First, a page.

ID Theft

Schemes, Scams, Frauds.

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Identity Theft Examples Using Social Engineering and Phone Phishing Techniques

Major Thefts of Online Credit Card Info

The Federal Trade Commission estimates that nearly 10 million Americans had their identities stolen in 2003, costing consumers and businesses more than $50 billion. Unauthorized access to checking accounts through phishing is one of the fastest-growing types of identity theft. Banking experts think electronic fraud will slow the growth of e-commerce.

There is an increasing frequency of websites being hacked and security systems being compromised. Some of the more significant include the hacking into CD Universe’s Website and the stealing of three hundred and fifty thousand (350,000) credit card numbers.

More recently, furniture retailer IKEA’s website was broken into, exposing thousands of customers’ personal identifying information. The IKEA incident was followed several days later by the hacking of Western Union’s website, where the hackers left evidence of having made electronic copies of the credit and debt card information of over fifteen thousand (15,000) customers.

Give Till It Hurts

A bogus donation request which is being sent out online may result in identity theft, financial losses and the diversion of charitable gifts from the intended recipients.

The request comes in the form of an executable file virus attached to an e-mail message.

Upon execution, the user is presented with a donation request form to fill out. The e-mail appears to come from the American Red Cross, United Way and the September 11th Fund. Once the form is complete, the personal and confidential information on the form is uploaded to a non-Red Cross Web site.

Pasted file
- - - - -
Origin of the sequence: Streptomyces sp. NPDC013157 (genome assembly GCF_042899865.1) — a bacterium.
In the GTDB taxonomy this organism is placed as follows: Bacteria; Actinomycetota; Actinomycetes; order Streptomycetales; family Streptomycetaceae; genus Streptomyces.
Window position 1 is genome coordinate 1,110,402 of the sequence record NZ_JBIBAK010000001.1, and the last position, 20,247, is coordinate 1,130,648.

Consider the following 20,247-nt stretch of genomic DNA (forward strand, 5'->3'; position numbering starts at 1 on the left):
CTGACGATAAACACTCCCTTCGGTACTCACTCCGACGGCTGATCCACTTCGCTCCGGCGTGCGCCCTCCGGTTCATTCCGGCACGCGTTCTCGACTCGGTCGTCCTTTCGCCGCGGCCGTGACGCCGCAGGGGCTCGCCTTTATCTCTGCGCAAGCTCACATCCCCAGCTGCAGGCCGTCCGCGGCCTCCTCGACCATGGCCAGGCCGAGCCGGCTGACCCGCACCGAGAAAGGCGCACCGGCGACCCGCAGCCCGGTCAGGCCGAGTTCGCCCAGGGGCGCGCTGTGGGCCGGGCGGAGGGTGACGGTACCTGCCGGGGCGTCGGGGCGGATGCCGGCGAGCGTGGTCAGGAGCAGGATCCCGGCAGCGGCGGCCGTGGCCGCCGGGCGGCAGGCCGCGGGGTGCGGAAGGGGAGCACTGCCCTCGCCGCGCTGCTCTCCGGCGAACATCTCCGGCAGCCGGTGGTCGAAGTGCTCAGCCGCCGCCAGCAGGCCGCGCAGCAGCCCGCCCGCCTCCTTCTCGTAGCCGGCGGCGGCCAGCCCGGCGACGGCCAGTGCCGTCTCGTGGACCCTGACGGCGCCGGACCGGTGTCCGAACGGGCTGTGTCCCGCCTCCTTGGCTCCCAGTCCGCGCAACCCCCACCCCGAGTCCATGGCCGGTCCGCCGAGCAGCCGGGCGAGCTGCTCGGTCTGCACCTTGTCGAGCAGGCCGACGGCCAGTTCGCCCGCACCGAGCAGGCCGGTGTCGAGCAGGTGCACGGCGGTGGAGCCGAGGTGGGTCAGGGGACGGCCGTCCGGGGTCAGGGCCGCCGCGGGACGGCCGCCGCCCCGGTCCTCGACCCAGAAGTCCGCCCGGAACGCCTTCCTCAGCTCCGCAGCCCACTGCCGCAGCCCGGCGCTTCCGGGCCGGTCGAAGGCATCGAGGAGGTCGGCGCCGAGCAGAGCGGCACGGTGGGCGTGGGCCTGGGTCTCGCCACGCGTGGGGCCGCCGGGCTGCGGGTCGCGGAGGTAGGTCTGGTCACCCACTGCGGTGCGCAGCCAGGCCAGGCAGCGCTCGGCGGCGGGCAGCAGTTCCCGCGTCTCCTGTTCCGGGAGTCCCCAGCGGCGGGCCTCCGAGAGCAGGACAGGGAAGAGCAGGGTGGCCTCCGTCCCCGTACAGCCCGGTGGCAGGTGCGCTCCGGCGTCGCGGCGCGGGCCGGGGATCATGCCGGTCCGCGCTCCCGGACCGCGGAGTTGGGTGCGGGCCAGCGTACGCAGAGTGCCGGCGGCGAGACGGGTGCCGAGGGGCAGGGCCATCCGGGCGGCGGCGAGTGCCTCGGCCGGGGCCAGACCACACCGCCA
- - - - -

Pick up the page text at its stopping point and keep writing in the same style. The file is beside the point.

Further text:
The Red Cross stresses that they only accept credit card information through a secure portal on a Web site, not through an e-mail message.

Circulation of Fictitious IRS Forms and Bank Letters

Attached are samples of a fictitious document that is not a genuine IRS Form and a fraudulent letter addressed to a bank customer purporting to be from the customer's bank.

Documents like those attached are being circulated nationwide in an attempt to steal your identity and money by having you disclose personal and banking information. Accordingly, when the perpetrator of the fraud contacts your bank in person, telephonically or through electronic means, they have all the necessary customer information to appear credible.

Fake IRS form.(pdf) Fake bank letter.(pdf)

Form W-9095 - Application Form for Certificate Status / Ownership for Withholding Tax
Fax #: 1-914-470-9245
Monique Meeuws

Military Families Targets of Latest Tax Scam

Military families are the target of two new tax scams designed at robbing the families of their credit card information by promising refunds from the IRS. Mark Everson, the newly appointed IRS Commissioner, is warning taxpayers that these inquiries are not from the IRS.

In one scam, families are contacted by telephone and told they are speaking with a representative from the IRS. They are informed that because they have a family member serving in the military they are entitled to a special $4,000 tax refund. To receive the refund, the families are told they must pay a $42 fee that covers postage. The military families are then asked for a credit card number to pay for the $42 fee. There is no $4,000 tax refund available for families of members in the armed forces.

The other new scam is appearing in e-mail messages, again to military families. The message appears to have been sent by the IRS. Taxpayers are urged to follow a link to a website where they are asked to fill in personal and financial information. The website referred to in the e-mail message is not an IRS site.

Got a phone call today from a man claiming to be from the National Privacy Association. He said he was going to remove our phone number from the 92 calling lists it is now on if I would verify my savings and checking account numbers.

He said if I do not verify this information our accounts are in danger of being drained so I should just tell him my account numbers and he would fix it.